Now that the NFL Draft has officially ended and our coveted rookies have found homes for 2017 and beyond, one name has seemed to rise to the consensus 1.01 of rookie mocks: Corey Davis. This is not surprising of course. An amazing athlete was taken 5th overall by a team that desperately needed a number one target to flourish and grow within their offense. And to also be paired with a young, talented, up-and-coming quarterback. Is this not a perfect situation? Is this not exactly what every dynasty owner is looking for? I am sure I am not the first person to say yes, yes it is. Let it be known I am firmly aboard the Corey Davis train, but, like most shiny new toys, the hype can derail any train even before it departs, a la Donte Moncrief, Lamar Miller, Devante Parker, etc. This is not an article that questions his abilities to become an elite fantasy and dynasty asset, but rather a look at realistic expectations from Corey Davis in 2017.
Over the last week, I ran some very scientific Twitter polls to assess what the dynasty community expects from Corey Davis in 2017. Here are the results:
As you can see, the majority of voters expect Davis to finish the year as a WR2 with 900 yards and 6-7 touchdowns. Not bad for a rookie and certainly attainable for an athlete like Davis. To further look into realistic expectations from Davis, I pulled stat lines from the best rookie campaigns in recent history:
|Odell Beckham Jr||2014||295.0||7||132||91||1305||12|
As you can see, most of these receivers are great or even elite dynasty assets and have been since year one. Even with the best rookie seasons in recent history, the majority of these receivers finished as mid-WR2s, with the exception of dynasty stud OBJ and new rookie phenom Michael Thomas. However, some people may say, “look at their quarterbacks, I can go for 1,000 yards if I had Drew Brees throwing me the ball.” Well let’s look:
Here are the stat lines from each receivers quarterback in their rookie season. Go ahead, try to find a pattern. You will not be able to. So, if we forget the quarterback position for a minute let’s visit the running back position. Here are the running back stat lines from each receiver’s rookie season:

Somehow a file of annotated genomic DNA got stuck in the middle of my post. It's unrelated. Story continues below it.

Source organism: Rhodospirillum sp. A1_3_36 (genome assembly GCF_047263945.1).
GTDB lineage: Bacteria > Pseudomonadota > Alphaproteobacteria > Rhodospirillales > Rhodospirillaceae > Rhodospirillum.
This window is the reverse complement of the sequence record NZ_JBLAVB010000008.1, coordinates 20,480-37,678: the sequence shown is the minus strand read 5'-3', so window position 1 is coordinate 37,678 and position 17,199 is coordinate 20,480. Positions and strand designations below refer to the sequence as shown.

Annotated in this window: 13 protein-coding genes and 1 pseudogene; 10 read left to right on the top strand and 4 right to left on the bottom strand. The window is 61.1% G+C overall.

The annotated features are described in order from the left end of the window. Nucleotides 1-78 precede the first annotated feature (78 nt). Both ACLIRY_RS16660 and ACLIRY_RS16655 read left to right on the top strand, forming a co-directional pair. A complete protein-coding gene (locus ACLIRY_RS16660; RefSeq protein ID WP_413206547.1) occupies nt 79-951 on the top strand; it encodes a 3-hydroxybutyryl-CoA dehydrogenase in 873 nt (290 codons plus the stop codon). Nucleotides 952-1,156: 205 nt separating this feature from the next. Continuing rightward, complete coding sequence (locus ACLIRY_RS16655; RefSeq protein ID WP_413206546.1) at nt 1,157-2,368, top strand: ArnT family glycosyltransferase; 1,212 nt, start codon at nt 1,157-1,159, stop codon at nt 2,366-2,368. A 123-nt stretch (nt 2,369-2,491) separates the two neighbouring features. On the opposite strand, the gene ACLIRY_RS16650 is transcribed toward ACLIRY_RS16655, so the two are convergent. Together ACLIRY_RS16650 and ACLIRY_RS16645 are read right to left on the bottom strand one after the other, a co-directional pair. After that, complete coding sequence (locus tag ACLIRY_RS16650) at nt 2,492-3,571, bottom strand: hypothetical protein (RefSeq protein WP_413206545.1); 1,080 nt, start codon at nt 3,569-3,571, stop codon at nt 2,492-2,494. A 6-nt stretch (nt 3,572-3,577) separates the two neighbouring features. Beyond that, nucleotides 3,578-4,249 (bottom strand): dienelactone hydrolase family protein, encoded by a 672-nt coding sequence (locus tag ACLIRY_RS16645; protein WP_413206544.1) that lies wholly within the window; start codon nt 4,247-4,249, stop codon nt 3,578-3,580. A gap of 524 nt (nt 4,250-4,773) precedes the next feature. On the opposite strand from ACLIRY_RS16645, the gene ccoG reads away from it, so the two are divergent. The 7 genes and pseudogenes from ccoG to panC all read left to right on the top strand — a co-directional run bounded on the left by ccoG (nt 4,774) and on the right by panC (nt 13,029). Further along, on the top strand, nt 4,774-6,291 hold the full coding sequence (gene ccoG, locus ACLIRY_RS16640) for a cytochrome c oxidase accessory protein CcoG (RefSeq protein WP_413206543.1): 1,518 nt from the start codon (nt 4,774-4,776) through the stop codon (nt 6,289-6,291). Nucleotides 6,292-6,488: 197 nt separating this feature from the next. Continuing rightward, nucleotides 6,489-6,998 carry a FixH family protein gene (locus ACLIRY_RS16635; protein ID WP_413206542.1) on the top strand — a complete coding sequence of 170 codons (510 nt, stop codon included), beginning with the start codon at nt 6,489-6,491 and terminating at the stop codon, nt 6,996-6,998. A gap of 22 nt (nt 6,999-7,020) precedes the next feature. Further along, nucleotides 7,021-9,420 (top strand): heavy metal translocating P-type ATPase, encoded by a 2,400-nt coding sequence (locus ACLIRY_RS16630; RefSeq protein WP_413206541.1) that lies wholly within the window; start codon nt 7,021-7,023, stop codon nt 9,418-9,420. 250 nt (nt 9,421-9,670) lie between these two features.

Again, find a pattern. You will not be able to. So, what does all this mean? Did I research stats to prove that Davis will have a great year or not for nothing? Maybe, or maybe not. What do we know about Tennessee’s offense that is different from the offenses above? They are a run-first offense. That’s it! If we look at the breakdown of pass-to-run plays, of each of the teams above, there should be differences between them and Tennessee’s breakdown.
|Year||Team||Pass Plays||Run Plays||Pass%||Run%|
From here, we can see that the Titans ran the highest percentage of run plays compared to the other teams whose receivers had elite rookie campaigns. Using this, we can throw away Michael Thomas, Mike Evans, and Odell Beckham Jr. as reliable predictors for Corey Davis’ success just based on how often their teams threw the ball. That leaves Kelvin Benjamin, Keenan Allen, and AJ Green.
If we compare Marcus Mariota’s 2016 performance with the performances of 2014 Cam Newton, 2013 Philip Rivers, and 2011 Andy Dalton, we find that Mariota throws the ball significantly less than Rivers and Dalton did, but threw the second highest number of touchdowns with the least amount of interceptions.
Comparing running backs between the Titans and the other three teams, we see that the combined force of Demarco Murray and Derrick Henry significantly outran the other three running backs. Murray alone ran for more yards and touchdowns on only eight more attempts than 2013 Ryan Mathews. This goes to show how committed to the run game the Titans are behind their powerful offensive line and the dynamic duo of Murray and Henry, not to mention Mariota’s abilities to run as well.
What can we expect from Davis in 2017? Comparing the three receivers below shows us that it might be reasonable to expect around 65-70 receptions for 1000 yards and 8 touchdowns. As a bit of extra evidence to predict Davis’ rookie season expectations, I am currently working on a prototype model to predict how many fantasy points a player will score in a season based on certain variables and factors. Putting Davis into the model, it predicted him to score 14 fantasy points per game in PPR scoring. On a weekly basis that is an average of 5 receptions for 60 yards and 0.5 touchdowns per week. Extrapolating that over a 16-game season would give us a stat line of 80 receptions for 960 yards and 8 touchdowns in 2017. Fantasy wise, that is a yearly total of 224 fantasy points, which in 2016 would have made him WR17 on the year. I will also point out that Mariota’s number one receiver last year was Rishard Matthews, who finished the year as the WR20 with 211.5 fantasy points. His stat line was 65 receptions for 945 yards and 9 touchdowns. As a Corey Davis fan, I firmly believe he can come in his rookie season and essentially be Rishard Matthews in that offense, if not better. His 2017 rookie season is looking very bright, with only better days ahead.
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